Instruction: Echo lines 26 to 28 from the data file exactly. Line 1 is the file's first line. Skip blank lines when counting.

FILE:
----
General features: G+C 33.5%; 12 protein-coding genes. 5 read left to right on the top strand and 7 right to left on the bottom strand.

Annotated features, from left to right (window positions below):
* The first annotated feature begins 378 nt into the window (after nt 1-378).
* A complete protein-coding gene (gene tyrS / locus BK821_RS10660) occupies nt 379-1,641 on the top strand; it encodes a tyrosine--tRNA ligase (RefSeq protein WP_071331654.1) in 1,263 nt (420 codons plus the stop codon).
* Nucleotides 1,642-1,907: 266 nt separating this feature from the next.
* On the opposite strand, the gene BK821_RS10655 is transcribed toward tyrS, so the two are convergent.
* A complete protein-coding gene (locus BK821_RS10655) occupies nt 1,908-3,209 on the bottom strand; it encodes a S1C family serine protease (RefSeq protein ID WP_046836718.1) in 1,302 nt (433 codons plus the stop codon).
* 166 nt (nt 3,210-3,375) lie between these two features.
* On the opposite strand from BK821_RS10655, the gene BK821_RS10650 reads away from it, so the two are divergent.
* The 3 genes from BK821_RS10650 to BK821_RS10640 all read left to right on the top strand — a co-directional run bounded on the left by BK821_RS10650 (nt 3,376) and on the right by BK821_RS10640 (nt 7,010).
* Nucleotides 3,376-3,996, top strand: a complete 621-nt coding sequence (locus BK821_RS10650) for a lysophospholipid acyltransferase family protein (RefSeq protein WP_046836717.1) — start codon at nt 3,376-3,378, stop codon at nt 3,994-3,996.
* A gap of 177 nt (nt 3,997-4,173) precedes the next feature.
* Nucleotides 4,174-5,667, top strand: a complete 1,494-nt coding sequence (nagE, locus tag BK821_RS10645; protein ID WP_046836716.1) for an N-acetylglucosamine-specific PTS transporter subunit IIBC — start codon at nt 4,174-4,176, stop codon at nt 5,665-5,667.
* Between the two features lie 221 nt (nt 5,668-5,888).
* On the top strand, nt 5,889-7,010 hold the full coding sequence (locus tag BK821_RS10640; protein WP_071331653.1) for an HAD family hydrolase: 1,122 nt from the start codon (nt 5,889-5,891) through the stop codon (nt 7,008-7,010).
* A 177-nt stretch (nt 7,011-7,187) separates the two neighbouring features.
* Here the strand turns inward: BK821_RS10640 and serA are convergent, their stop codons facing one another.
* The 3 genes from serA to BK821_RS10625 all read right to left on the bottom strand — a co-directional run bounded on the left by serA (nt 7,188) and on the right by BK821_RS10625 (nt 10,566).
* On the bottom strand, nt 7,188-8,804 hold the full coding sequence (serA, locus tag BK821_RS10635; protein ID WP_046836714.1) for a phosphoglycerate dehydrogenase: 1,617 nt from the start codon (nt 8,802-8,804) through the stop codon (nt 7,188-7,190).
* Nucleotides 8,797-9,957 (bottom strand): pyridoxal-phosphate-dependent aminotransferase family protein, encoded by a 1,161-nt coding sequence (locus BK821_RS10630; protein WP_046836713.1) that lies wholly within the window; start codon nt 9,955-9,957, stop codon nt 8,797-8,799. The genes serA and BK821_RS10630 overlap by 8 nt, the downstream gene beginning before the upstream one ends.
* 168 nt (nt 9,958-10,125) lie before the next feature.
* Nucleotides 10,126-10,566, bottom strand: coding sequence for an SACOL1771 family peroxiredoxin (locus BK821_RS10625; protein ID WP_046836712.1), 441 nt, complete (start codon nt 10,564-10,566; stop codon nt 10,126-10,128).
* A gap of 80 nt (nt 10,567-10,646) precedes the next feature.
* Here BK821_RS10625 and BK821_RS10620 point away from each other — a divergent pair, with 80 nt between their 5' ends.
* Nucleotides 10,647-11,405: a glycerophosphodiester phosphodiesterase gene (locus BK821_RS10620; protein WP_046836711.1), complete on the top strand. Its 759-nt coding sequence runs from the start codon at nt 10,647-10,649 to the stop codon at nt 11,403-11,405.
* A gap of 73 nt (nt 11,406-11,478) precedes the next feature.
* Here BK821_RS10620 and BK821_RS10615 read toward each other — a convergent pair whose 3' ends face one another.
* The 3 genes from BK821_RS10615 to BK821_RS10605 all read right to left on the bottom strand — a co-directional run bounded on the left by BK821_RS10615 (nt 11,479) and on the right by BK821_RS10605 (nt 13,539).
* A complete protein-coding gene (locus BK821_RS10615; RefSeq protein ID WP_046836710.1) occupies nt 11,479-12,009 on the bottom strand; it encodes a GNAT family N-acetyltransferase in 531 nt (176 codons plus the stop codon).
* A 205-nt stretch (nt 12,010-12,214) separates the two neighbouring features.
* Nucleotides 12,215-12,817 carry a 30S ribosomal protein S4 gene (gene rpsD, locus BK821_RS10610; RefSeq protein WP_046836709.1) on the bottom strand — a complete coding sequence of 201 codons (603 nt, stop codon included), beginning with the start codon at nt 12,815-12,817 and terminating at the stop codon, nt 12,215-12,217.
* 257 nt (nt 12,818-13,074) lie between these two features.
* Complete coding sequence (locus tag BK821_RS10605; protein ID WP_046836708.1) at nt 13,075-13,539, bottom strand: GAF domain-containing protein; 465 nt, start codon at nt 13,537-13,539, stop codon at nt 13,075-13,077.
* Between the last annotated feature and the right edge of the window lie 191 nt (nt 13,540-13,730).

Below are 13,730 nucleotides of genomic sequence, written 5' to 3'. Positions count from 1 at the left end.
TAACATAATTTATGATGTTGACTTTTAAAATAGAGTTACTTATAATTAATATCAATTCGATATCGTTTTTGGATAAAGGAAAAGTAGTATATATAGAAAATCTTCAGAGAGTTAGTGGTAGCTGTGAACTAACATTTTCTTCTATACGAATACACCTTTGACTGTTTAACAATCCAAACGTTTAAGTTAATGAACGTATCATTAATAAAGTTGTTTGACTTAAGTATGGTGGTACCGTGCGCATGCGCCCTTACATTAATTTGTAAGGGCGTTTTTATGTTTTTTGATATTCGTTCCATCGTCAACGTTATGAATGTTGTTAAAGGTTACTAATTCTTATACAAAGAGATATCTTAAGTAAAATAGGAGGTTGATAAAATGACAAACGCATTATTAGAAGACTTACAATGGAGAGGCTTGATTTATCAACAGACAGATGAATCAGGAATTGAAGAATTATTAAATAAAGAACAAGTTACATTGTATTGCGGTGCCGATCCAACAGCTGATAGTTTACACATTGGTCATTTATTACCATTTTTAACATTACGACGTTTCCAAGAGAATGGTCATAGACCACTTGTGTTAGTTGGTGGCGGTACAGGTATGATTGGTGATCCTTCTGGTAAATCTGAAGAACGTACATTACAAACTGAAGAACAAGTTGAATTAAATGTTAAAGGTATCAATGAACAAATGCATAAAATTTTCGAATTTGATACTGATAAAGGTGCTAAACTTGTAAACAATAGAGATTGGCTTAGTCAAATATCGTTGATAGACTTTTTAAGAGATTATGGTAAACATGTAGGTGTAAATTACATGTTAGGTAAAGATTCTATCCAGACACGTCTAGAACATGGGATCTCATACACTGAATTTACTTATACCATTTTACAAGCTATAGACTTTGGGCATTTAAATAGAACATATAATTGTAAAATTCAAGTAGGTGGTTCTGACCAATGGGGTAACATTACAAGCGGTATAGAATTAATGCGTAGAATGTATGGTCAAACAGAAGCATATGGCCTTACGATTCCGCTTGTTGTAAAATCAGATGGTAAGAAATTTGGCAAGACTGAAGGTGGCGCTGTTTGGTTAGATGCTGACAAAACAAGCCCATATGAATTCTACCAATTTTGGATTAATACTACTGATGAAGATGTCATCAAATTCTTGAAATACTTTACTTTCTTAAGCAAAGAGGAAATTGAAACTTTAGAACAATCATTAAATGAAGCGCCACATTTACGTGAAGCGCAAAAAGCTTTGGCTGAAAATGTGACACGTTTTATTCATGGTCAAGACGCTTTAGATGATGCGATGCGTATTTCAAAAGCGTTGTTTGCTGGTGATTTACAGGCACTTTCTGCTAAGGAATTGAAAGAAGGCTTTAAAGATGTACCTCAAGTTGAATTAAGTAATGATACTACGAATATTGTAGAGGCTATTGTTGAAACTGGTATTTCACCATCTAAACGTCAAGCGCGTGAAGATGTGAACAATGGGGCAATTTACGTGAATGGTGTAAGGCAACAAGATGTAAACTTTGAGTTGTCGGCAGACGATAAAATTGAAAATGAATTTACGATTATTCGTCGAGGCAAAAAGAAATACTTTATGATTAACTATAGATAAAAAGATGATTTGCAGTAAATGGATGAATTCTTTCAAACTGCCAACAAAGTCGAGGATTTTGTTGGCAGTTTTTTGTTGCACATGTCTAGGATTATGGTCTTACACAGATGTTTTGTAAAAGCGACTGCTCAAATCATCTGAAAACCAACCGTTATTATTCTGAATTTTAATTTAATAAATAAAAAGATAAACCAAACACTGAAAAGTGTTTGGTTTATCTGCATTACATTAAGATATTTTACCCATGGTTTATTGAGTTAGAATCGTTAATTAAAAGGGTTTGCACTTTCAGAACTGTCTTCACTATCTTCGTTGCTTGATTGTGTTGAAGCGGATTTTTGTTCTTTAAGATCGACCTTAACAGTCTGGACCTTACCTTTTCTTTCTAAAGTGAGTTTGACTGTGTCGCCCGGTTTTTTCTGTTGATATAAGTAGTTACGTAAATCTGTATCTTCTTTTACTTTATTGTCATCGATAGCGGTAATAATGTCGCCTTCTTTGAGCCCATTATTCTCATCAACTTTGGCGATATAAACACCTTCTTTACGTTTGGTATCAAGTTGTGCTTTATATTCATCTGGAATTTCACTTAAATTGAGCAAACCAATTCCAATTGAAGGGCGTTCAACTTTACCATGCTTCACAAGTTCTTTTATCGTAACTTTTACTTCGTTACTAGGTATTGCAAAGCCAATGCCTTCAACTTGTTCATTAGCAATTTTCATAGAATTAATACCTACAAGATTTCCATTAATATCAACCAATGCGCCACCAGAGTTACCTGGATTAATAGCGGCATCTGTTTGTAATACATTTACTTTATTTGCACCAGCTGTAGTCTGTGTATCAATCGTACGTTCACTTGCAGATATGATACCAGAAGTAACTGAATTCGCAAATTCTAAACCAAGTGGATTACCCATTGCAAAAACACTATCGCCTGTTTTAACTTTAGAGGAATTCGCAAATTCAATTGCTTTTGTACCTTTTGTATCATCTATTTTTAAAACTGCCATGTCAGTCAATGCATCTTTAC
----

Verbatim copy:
* A gap of 73 nt (nt 11,406-11,478) precedes the next feature.
* Here BK821_RS10620 and BK821_RS10615 read toward each other — a convergent pair whose 3' ends face one another.
* The 3 genes from BK821_RS10615 to BK821_RS10605 all read right to left on the bottom strand — a co-directional run bounded on the left by BK821_RS10615 (nt 11,479) and on the right by BK821_RS10605 (nt 13,539).